Insulating the case is often over-rated. Insulation can provide an overall reduction in noise levels, but it shouldn't be expected to make a huge difference. Just like water, sound will leak out though any little opening that isn't covered with an air tight seal, and in your average case there are plenty of those places(such as the openings for case fans). Furthermore, when a sound wave is absorbed by the insulation the sound energy is converted into low grade heat. For that reason it's possible that the interior of your case may be a bit hotter after you apply the insulation. If your case has adequate ventilation though, you shouldn't have to worry about this at all. Applying insulation to the inside panels of your case will also cause them to be heavier which will make it harder for them to start vibrating. Pax Mate(which can be familiar with a number of different sites) is probably the most popular insulation.
Another solution(my personal favorite ), is to forget air cooling entirely and build a watercooled machine. Watercooling allows you to ditch the processor heatsink completely and gives you more room to work while finding an acceptable balance between system temps and noise levels. Watercooling is more expensive though(unless you have the means to make your own parts), and does require more time to install in the system. However, in addition to getting rid of the heatsink, watercooling also allows you to use less or no case fans at all. Less airflow is needed in the case since the heat from the processor is contained in the water instead of being dumped into the air inside the case. General purpose watercooling components can be found at either Danger Den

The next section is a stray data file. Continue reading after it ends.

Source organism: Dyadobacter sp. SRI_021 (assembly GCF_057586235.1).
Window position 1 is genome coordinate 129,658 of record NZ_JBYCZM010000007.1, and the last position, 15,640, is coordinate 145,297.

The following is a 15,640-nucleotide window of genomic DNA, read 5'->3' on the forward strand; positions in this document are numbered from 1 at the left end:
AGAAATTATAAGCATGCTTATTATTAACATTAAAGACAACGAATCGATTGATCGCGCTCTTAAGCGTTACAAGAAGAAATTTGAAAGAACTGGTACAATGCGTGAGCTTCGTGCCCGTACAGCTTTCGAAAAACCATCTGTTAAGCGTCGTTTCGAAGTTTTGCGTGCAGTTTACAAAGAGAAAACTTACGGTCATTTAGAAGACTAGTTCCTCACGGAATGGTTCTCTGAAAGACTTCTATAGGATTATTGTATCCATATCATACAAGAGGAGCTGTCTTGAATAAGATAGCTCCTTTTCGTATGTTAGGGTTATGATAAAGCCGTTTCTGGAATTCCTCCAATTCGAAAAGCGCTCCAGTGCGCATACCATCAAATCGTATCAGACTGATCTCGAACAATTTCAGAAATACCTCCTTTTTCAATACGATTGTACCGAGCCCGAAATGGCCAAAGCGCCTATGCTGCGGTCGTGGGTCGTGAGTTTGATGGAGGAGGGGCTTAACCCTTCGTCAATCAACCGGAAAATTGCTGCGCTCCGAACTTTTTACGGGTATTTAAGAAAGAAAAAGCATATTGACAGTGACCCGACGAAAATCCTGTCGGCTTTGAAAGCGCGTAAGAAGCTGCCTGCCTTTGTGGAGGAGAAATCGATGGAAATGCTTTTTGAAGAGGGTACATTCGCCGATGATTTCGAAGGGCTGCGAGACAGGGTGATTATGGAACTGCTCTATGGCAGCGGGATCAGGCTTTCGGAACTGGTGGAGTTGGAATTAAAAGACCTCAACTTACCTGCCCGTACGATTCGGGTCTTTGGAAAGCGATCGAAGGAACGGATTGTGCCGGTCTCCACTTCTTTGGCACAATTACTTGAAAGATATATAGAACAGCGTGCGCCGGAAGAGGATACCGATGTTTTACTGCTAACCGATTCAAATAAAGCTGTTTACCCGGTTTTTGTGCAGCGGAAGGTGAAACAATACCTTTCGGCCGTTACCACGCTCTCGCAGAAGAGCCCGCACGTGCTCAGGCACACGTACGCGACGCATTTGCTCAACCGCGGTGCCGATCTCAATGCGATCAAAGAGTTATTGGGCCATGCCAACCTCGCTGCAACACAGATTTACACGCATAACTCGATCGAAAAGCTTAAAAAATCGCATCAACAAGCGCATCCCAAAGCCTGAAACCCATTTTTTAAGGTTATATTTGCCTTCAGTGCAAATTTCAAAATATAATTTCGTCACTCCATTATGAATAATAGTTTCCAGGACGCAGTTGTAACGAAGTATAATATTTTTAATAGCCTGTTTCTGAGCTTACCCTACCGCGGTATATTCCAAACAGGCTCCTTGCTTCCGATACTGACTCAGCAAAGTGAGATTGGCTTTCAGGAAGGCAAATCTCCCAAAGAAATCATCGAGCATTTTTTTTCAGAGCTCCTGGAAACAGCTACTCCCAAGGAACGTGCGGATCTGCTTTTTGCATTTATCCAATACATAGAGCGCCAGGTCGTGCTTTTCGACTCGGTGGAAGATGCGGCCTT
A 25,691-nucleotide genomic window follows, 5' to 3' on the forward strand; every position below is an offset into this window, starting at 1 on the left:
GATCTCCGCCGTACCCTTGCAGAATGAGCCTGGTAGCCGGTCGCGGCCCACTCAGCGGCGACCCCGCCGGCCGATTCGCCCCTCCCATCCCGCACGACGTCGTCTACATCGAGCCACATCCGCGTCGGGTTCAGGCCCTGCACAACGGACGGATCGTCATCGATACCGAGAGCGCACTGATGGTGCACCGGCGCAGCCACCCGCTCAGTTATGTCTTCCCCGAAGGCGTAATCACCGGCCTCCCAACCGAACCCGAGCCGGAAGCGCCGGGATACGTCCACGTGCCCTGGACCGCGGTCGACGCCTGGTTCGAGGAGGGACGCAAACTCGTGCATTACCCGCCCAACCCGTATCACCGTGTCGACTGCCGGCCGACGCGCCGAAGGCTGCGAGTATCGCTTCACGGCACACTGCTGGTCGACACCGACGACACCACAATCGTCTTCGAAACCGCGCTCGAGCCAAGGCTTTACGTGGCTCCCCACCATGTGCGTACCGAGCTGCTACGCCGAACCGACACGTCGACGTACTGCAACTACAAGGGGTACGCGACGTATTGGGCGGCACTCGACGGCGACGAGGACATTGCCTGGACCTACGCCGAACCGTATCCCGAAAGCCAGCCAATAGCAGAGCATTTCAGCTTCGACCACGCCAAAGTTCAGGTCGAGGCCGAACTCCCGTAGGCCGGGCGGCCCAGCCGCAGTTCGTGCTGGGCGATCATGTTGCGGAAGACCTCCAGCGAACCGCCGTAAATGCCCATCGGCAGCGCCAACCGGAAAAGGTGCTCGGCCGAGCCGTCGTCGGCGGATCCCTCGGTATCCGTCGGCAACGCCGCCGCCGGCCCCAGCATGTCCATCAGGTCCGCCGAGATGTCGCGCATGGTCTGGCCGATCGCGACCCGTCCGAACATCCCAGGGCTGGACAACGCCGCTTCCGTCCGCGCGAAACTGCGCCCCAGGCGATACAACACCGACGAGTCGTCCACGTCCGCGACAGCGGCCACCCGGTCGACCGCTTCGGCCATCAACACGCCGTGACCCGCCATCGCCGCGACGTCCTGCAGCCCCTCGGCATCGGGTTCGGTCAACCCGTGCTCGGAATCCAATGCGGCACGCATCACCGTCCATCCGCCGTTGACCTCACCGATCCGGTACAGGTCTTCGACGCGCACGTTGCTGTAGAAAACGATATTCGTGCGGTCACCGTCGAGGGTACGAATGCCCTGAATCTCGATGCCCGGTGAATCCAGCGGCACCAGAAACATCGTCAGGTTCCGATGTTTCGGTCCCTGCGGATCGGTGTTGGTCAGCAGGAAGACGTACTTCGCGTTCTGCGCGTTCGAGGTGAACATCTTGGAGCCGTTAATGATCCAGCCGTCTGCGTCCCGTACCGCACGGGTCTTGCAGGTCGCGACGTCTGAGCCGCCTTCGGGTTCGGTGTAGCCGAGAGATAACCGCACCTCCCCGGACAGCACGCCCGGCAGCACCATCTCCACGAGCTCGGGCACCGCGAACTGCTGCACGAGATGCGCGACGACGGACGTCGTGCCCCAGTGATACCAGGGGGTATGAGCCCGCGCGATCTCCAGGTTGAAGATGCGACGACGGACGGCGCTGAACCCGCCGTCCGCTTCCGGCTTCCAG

' ">http://www.dangerden.com or Swiftech
' ">http://www.swiftnets.com/. Xice specializes in low noise watercooling. A review of an Xice kit can be found here
, products can be found at the Flickerdown Store
If, by chance, you're a kindred spirit(meaning you aren't happy until you hear no noise from it at all), you'll probably have to build some kind of external enclosure to contain the offending components. Building such an enclosure can turn into an extremely expensive project, or can be relatively cheap, depending what materials you use. MDF(Medium Density Fiberboard) is a reasonably good building material to use since it's very dense(denser = better insulator), and is fairly inexpensive. The trick isn't so much in stopping the noise from getting out though, but in controlling the airflow such that a sufficient amount of air can get out, but all the noise stays in. As mentioned above, noise leaks are something to watch out for also. The best work of building an insulating wall can be easily compromised by not properly sealing around a small opening used for cabling or air ducting.
If you have any questions or have spotted any glaring mistakes in this guide, please feel free to PM me.
Do not meddle in the affairs of archers, for they are subtle and quick to anger.